Using a Private Investigator for Child Custody, Divorce, and Other Disputes

Child custody cases can be emotionally charged and complex. This is especially true when a child's safety and well-being are at stake. Hiring a private investigator can help by uncovering crucial information for your case. 

The discovery process involves parties sharing documents and other evidence. It is an important step in most legal disputes. Discovery is crucial in family law matters, such as divorce and child custody. Family law attorneys sometimes use private investigators (P.I.s) to gather evidence about the other party.

However, P.I.s must follow specific procedures to ensure the information they gather is accurate and legally admissible. This article discusses private investigators and what you should consider before hiring one.

The Role of a Private Investigator: The Basics

Family law disputes typically involve "they said" arguments that require fact-finding. Attorneys undergo training to identify the most relevant type of information in discovery. But they may turn the fact-finding task over to licensed private investigators. While investigators don't have policing powers, they play a similar role in gathering evidence.

Child custody investigations are specialized services offered by private investigators. The investigations assist parents involved in custody battles. These investigations aim to gather evidence and information about various aspects of the child's life. By conducting thorough investigations, private investigators can uncover critical details. These details might reveal key facts related to parental stability and living conditions. The evidence might also disclose potential risks that could influence custody decisions.

The role of a private investigator varies by the type of dispute and the needs of the case, but P.I.s generally perform the following basic tasks:

  • Collection of Evidence: The P.I.'s main task is to collect evidence. This might mean looking through documents like civil judgments or criminal records, talking to people, or performing surveillance.
  • Surveillance: A P.I. often watches an individual to see where they are going. But they still must operate within the confines of the law. They might watch how the parents interact with their children. The P.I. looks for things that impact the child's safety and emotional well-being. This could include instances of reckless driving or irresponsible actions like criminal activity.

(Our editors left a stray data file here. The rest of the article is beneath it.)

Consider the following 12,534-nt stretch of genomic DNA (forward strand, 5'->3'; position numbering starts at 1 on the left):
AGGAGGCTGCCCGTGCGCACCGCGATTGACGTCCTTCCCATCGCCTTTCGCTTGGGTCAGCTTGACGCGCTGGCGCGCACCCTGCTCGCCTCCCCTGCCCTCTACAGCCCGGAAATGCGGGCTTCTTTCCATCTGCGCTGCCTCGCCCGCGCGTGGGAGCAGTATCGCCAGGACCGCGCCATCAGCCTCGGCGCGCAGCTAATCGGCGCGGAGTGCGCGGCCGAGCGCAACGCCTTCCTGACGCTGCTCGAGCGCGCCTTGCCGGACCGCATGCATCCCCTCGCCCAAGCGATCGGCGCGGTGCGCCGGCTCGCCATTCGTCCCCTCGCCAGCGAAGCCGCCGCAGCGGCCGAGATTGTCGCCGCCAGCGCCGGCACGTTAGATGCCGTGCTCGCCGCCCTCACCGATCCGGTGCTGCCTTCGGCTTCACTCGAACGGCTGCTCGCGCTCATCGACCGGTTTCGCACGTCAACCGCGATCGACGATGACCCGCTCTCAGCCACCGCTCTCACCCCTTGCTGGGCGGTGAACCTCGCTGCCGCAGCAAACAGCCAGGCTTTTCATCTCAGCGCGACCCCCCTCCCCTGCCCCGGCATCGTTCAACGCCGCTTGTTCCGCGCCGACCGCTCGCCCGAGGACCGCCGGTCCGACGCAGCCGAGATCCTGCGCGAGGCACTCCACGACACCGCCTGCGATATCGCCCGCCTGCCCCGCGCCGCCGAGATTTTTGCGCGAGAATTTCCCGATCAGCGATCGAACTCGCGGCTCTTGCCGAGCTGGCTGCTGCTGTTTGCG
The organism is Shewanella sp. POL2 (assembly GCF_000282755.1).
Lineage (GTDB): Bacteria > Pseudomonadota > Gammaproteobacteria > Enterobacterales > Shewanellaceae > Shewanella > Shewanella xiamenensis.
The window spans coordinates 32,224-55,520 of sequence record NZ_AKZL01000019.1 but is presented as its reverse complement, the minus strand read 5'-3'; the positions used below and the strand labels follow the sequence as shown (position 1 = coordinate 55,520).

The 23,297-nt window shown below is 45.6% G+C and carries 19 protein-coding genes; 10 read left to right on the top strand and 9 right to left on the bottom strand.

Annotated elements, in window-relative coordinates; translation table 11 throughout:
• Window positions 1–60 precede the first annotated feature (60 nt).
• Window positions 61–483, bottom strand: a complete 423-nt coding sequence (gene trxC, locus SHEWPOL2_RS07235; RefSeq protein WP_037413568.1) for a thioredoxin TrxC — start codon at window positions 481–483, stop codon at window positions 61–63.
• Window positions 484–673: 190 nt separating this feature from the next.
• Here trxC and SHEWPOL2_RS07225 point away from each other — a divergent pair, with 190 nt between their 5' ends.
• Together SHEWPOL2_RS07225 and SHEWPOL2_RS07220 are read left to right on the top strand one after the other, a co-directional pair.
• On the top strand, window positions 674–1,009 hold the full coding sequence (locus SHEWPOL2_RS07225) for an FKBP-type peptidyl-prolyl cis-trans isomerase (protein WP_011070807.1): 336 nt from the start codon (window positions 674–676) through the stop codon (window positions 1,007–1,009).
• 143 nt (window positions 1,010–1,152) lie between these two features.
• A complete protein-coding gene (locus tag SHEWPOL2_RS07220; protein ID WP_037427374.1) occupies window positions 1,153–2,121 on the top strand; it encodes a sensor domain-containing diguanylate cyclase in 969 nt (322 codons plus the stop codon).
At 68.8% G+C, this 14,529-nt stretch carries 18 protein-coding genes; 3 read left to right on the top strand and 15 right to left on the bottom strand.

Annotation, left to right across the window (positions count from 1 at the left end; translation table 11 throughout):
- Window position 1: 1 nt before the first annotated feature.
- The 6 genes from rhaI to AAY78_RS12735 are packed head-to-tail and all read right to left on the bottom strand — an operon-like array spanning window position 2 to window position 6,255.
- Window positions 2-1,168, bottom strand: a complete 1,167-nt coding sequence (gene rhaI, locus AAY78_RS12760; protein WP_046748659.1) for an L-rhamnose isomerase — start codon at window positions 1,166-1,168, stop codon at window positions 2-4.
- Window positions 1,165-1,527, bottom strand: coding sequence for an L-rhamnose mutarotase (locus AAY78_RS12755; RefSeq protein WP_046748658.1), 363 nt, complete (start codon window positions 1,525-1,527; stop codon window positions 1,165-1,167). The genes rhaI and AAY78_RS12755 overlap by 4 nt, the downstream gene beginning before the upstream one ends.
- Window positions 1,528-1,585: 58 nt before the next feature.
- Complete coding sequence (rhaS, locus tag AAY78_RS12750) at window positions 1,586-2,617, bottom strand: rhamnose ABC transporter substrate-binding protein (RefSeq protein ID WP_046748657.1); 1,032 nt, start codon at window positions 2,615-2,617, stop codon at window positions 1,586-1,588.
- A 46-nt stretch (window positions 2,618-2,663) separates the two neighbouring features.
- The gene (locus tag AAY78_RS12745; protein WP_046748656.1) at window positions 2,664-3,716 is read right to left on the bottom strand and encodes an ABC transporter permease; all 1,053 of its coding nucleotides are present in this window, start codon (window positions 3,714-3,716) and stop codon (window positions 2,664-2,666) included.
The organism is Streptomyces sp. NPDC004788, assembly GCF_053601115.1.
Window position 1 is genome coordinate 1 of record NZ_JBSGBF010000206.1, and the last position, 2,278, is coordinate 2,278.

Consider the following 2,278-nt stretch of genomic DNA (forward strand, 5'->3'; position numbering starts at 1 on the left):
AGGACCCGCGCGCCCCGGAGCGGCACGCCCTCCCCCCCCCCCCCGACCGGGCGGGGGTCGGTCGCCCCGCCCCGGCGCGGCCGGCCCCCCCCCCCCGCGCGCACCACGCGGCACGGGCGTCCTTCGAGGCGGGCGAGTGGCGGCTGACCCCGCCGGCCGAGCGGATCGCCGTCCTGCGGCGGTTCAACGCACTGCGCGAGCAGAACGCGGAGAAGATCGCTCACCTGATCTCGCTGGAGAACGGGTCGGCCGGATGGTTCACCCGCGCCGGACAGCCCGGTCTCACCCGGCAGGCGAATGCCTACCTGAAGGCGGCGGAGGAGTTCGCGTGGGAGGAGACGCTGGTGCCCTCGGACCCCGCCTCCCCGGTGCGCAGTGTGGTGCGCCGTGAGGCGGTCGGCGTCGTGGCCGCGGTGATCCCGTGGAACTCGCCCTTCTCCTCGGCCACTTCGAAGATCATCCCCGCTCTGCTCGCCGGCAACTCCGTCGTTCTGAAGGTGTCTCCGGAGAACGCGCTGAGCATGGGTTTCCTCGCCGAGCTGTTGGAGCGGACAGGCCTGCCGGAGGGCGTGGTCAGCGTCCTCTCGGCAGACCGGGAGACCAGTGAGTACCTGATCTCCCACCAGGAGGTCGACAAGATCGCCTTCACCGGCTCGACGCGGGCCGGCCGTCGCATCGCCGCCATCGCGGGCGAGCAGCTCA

• Background Checks: Checking a person's professional history, social contacts, credit, criminal history, and other information online will likely be done by a private investigator in the course of their investigation. It may also involve phone calls and interviews. Investigators can delve into drug abuse or alcohol abuse in these background investigations. The investigator may also discover any history of domestic violence.
  • Visitations and Custodial Interactions: Investigators can document interactions between the child and their parents during visitation periods. They can use this to assess the quality of the parent-child relationship.

Investigators can't enter private property without permission. They also may not access records that otherwise would need a subpoena. They may determine the location of bank accounts or other records. But the owner's permission or a court order often is required to access specific information.

How Do I Find a Reputable Private Investigator?

Licensing requirements vary by state. For example, those seeking licensure in California require some legal training or a relevant degree. They must also have real-life investigative experience (i.e., as an apprentice to a licensed P.I.) and complete a background check. They might also have to take an exam in some instances.

It's generally not a good idea to hire an investigator yourself. If the investigator mishandles evidence or is unlicensed, what they produce may not stand in court. Allowing the attorney to hire the P.I. works best. Attorneys forge relationships with trusted private investigators. This helps ensure compliance with licensing requirements and proper techniques for handling evidence.

Using a Private Investigator for Divorce

All states now allow no-fault divorce. However, some states, like Alabama, still allow "fault" grounds for divorce, such as infidelity or spousal abuse. But they must have evidence to prove such grounds, which may provide an advantage for the filing party.